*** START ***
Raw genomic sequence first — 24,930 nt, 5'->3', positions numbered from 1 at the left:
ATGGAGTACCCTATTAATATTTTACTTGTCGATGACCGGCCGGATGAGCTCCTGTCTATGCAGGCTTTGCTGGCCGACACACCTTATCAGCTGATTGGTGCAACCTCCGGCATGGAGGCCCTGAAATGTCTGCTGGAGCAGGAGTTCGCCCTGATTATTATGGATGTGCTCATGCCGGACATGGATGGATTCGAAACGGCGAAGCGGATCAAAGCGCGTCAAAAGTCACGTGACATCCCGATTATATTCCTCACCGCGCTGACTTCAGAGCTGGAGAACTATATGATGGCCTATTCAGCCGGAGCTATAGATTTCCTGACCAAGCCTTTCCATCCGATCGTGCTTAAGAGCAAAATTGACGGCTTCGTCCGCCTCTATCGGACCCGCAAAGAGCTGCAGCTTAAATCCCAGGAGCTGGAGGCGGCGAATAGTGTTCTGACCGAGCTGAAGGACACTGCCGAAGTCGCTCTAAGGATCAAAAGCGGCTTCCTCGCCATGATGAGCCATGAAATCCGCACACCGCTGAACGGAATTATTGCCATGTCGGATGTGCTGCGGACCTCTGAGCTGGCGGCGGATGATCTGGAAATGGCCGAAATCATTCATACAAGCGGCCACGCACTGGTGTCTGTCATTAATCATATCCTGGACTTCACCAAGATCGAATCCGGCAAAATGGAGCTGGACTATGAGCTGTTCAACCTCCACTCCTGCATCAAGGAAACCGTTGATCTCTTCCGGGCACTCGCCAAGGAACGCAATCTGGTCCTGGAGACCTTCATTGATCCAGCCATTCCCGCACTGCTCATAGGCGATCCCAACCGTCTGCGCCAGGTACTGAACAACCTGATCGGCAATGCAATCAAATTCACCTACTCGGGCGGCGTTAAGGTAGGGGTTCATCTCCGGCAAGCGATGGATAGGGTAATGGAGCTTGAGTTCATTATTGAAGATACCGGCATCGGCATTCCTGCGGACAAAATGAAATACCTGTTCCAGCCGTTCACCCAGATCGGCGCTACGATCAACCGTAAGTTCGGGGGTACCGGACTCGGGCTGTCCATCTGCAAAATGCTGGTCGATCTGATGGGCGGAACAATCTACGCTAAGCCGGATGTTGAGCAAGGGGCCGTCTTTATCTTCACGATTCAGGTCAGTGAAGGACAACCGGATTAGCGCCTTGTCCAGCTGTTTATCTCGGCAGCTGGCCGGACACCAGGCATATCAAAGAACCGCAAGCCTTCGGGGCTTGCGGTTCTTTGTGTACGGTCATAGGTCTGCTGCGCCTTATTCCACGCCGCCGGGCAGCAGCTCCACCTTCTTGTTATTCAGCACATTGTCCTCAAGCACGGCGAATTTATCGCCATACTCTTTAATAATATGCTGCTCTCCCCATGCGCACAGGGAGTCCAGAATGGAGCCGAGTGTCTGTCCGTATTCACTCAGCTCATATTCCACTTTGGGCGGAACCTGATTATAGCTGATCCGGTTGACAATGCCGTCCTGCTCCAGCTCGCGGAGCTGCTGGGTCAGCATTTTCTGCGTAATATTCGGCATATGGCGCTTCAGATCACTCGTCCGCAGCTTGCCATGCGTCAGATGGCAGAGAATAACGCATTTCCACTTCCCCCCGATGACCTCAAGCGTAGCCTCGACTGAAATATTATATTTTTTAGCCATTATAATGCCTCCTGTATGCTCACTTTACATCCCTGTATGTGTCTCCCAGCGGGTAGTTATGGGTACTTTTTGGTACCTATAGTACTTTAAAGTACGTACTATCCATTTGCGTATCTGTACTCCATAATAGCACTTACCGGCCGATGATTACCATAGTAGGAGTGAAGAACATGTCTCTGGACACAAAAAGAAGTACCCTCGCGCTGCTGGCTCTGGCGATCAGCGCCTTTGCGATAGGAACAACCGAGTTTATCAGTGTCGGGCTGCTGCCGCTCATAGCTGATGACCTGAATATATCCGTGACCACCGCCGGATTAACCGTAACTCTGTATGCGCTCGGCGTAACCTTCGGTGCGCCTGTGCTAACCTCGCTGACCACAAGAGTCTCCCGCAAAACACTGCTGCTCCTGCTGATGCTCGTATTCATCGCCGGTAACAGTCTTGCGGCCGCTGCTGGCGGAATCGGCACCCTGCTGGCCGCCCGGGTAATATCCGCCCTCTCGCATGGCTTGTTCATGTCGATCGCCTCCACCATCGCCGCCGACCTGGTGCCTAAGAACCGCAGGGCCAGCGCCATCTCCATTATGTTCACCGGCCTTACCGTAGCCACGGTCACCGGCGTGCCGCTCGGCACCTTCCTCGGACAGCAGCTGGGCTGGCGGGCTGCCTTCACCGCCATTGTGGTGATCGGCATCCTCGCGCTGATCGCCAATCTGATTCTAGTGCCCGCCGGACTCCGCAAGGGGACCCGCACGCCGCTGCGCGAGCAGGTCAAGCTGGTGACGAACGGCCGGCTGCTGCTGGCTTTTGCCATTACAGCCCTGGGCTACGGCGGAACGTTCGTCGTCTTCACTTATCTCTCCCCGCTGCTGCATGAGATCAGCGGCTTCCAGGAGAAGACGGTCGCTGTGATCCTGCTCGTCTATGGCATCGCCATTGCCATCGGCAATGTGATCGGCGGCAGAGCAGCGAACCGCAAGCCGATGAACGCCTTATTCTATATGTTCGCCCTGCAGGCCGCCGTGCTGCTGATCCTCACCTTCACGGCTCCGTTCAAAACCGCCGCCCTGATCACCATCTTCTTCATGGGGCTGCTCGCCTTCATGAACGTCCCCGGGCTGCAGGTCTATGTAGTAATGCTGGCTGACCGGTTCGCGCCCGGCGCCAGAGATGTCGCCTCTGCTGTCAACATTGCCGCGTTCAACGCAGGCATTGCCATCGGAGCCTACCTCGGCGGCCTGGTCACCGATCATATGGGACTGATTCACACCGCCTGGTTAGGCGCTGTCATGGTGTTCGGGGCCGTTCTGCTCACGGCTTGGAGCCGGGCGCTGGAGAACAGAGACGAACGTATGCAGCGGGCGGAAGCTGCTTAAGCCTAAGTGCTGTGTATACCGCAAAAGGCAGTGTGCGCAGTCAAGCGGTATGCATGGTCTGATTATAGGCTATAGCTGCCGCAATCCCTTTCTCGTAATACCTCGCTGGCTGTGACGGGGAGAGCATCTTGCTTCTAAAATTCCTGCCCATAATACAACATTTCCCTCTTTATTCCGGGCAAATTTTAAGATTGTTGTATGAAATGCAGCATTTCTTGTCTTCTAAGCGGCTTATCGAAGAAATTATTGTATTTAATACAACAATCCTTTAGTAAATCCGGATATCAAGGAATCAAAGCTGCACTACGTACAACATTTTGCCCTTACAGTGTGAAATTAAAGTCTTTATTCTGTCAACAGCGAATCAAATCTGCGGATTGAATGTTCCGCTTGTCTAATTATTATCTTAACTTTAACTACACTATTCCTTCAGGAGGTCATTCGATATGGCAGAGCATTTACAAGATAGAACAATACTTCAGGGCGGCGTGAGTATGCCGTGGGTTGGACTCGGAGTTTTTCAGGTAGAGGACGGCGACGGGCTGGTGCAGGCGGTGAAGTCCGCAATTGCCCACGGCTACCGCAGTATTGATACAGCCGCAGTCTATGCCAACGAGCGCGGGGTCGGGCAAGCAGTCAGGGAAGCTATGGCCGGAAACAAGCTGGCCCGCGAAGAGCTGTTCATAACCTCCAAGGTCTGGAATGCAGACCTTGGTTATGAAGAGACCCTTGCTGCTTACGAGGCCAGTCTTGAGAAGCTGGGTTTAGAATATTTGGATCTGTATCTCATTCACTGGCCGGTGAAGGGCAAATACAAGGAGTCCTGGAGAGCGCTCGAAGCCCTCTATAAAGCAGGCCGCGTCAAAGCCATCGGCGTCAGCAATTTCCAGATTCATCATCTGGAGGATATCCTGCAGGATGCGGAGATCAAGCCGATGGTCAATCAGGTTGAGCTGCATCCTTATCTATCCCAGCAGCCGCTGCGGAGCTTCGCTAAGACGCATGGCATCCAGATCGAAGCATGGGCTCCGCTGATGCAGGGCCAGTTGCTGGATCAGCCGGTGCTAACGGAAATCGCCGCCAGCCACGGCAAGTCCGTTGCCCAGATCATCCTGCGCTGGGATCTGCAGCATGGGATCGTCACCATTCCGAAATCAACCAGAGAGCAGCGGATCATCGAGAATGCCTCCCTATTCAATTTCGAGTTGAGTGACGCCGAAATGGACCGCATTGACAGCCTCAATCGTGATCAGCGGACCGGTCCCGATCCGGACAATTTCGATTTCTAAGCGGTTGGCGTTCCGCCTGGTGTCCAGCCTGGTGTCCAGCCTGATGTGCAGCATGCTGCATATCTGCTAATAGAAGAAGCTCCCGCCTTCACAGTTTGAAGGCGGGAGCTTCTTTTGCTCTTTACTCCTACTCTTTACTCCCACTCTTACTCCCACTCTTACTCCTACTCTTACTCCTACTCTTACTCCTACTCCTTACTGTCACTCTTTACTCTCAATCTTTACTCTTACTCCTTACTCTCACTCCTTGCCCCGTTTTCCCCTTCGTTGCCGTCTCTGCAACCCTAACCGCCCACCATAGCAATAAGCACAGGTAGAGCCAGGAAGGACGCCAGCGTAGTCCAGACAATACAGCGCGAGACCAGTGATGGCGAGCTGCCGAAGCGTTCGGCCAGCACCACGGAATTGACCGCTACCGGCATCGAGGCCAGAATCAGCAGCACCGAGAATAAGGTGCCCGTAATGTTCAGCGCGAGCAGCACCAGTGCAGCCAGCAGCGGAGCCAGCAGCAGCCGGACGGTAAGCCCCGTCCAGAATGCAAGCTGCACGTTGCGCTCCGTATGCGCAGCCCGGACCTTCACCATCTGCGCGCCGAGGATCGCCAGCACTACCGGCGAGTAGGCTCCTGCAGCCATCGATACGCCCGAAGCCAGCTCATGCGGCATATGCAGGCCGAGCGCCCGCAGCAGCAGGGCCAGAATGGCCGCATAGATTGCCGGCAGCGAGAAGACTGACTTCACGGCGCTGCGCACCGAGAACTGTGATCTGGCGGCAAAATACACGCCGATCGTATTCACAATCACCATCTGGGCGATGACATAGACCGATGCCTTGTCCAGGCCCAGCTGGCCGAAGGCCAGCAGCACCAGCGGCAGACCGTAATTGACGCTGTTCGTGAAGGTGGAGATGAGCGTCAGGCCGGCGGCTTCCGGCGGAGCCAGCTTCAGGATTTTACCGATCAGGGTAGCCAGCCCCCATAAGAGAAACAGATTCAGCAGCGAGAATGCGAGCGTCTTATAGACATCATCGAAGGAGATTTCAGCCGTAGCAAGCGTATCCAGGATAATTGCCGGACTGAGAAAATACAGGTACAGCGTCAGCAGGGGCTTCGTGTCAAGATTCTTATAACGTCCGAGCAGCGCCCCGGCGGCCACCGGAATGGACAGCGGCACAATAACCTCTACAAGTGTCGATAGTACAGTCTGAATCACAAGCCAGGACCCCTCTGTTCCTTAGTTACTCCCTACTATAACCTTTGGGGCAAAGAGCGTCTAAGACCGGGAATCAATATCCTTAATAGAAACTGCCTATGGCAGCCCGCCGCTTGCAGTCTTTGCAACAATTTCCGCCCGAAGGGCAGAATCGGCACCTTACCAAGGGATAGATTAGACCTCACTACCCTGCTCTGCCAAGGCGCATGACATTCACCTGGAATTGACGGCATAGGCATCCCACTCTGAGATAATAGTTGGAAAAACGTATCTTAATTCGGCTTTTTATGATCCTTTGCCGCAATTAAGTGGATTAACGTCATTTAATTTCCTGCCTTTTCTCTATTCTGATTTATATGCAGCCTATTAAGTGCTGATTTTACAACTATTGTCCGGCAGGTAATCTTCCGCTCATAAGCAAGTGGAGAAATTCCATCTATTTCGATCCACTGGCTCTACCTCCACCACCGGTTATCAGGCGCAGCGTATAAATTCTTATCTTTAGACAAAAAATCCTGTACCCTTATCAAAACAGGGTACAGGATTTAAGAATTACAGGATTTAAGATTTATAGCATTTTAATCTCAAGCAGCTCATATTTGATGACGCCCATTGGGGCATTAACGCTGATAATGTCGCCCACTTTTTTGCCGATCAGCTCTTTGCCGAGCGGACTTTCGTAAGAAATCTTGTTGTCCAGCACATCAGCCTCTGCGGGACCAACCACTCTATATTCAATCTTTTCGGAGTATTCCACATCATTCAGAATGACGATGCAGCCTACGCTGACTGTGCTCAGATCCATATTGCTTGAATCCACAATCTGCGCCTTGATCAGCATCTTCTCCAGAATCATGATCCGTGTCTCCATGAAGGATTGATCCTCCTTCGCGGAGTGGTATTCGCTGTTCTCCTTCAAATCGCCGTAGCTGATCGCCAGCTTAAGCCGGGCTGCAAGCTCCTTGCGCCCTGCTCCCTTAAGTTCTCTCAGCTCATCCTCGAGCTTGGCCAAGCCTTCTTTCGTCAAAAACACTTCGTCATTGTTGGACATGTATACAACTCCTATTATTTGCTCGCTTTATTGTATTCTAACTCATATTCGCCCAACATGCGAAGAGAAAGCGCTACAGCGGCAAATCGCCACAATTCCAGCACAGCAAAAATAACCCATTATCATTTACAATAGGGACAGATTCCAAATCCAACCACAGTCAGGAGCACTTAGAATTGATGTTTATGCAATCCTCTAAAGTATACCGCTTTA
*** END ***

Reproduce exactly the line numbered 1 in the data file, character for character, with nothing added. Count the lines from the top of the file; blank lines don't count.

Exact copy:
Raw genomic sequence first — 24,930 nt, 5'->3', positions numbered from 1 at the left: